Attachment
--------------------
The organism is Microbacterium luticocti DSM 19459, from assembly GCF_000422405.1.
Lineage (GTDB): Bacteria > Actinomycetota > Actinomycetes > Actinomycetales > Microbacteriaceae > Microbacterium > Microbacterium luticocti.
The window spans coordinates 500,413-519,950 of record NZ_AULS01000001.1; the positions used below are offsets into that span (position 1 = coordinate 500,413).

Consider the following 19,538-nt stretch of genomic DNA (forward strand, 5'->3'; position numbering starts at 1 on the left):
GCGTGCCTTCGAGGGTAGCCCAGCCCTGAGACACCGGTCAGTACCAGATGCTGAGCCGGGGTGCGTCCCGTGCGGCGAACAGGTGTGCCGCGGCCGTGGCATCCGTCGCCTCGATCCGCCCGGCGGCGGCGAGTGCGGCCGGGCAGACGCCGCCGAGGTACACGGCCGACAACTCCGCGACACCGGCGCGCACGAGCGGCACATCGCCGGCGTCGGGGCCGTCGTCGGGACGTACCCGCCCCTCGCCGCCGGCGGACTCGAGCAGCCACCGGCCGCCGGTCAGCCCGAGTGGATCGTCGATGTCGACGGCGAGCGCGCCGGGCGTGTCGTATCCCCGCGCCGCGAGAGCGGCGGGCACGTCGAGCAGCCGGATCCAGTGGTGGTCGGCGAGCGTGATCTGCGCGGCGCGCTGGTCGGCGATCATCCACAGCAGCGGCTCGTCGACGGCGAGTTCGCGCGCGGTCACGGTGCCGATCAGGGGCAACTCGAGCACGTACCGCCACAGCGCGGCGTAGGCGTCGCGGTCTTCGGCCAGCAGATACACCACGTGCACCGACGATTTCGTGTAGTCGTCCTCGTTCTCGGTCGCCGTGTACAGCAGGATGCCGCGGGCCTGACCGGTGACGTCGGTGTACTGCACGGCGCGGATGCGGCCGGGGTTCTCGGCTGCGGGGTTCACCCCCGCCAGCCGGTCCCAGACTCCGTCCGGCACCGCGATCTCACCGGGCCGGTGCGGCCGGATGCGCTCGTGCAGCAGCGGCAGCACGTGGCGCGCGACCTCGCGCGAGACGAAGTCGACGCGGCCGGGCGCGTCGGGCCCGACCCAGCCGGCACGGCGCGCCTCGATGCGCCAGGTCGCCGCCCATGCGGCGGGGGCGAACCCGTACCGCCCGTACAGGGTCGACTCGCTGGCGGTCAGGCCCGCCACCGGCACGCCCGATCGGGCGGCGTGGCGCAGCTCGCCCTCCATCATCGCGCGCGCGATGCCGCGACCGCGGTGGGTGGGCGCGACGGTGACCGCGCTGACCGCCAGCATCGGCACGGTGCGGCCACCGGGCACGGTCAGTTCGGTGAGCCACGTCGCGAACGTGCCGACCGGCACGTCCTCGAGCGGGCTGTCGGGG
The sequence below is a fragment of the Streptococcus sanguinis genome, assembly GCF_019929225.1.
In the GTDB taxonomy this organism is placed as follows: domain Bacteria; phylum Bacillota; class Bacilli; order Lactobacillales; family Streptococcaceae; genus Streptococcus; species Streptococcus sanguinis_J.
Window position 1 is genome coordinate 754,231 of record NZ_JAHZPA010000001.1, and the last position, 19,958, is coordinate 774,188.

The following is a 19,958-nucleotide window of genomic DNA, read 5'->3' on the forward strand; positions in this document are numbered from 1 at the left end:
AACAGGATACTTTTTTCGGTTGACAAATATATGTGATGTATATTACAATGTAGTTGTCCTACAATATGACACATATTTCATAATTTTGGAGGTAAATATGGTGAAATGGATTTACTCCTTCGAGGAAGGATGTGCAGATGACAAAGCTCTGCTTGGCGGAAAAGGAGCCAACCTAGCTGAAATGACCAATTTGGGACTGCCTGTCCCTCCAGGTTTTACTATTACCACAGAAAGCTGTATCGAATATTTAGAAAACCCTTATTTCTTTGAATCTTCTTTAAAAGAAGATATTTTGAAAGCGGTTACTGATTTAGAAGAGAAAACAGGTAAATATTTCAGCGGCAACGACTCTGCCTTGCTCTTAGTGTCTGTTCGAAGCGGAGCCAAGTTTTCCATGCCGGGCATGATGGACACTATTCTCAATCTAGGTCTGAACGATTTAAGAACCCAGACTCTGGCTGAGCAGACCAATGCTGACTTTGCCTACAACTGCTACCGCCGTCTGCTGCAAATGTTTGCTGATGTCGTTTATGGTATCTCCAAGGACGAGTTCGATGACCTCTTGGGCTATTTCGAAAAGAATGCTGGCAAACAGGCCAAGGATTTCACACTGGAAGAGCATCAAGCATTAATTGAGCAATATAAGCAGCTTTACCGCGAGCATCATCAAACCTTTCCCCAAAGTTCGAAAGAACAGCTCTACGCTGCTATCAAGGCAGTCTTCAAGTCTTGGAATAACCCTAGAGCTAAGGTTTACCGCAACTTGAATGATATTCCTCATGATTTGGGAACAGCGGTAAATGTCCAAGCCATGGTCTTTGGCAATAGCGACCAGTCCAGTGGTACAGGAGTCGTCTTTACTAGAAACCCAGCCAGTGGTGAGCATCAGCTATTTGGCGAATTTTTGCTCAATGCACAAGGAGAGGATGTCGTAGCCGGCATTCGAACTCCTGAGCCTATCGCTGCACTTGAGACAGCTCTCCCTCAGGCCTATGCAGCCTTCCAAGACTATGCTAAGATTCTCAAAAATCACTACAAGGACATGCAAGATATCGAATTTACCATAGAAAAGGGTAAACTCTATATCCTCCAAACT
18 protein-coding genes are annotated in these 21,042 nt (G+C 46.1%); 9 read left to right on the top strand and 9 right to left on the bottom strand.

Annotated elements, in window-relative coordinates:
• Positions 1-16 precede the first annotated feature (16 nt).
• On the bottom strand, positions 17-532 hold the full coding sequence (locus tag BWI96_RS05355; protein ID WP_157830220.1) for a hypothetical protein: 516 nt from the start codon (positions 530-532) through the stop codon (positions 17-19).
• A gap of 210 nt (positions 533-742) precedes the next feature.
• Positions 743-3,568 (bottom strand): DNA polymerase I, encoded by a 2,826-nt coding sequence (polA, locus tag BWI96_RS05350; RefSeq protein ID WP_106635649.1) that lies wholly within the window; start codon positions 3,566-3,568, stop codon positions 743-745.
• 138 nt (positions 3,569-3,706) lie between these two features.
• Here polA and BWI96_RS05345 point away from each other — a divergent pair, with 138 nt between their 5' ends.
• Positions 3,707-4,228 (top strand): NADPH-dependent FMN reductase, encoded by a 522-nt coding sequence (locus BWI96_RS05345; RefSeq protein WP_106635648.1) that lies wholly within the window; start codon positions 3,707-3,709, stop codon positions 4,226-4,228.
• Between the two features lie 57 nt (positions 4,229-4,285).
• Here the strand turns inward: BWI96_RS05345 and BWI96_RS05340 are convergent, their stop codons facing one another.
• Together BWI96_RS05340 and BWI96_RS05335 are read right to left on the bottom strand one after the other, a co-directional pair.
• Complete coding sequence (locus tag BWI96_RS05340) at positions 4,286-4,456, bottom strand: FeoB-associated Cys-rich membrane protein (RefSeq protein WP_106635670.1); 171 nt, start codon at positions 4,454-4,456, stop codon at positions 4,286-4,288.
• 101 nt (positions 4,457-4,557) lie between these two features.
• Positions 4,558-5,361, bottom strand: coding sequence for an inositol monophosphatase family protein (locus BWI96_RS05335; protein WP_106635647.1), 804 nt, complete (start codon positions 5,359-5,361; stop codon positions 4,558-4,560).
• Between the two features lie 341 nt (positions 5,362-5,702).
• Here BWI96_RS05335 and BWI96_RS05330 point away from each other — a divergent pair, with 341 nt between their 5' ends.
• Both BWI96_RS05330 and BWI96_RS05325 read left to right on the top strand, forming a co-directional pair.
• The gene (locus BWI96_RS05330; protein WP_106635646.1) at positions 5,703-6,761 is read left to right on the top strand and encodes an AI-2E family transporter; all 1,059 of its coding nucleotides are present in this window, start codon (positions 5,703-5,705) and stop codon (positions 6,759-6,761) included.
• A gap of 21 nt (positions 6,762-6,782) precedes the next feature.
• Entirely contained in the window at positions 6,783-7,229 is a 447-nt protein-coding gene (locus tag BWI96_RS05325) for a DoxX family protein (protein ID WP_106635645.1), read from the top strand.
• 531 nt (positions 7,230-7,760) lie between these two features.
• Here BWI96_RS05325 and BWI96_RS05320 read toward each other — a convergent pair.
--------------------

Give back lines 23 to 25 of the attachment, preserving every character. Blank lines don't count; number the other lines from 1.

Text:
• Complete coding sequence (locus tag BWI96_RS05340) at positions 4,286-4,456, bottom strand: FeoB-associated Cys-rich membrane protein (RefSeq protein WP_106635670.1); 171 nt, start codon at positions 4,454-4,456, stop codon at positions 4,286-4,288.
• 101 nt (positions 4,457-4,557) lie between these two features.
• Positions 4,558-5,361, bottom strand: coding sequence for an inositol monophosphatase family protein (locus BWI96_RS05335; protein WP_106635647.1), 804 nt, complete (start codon positions 5,359-5,361; stop codon positions 4,558-4,560).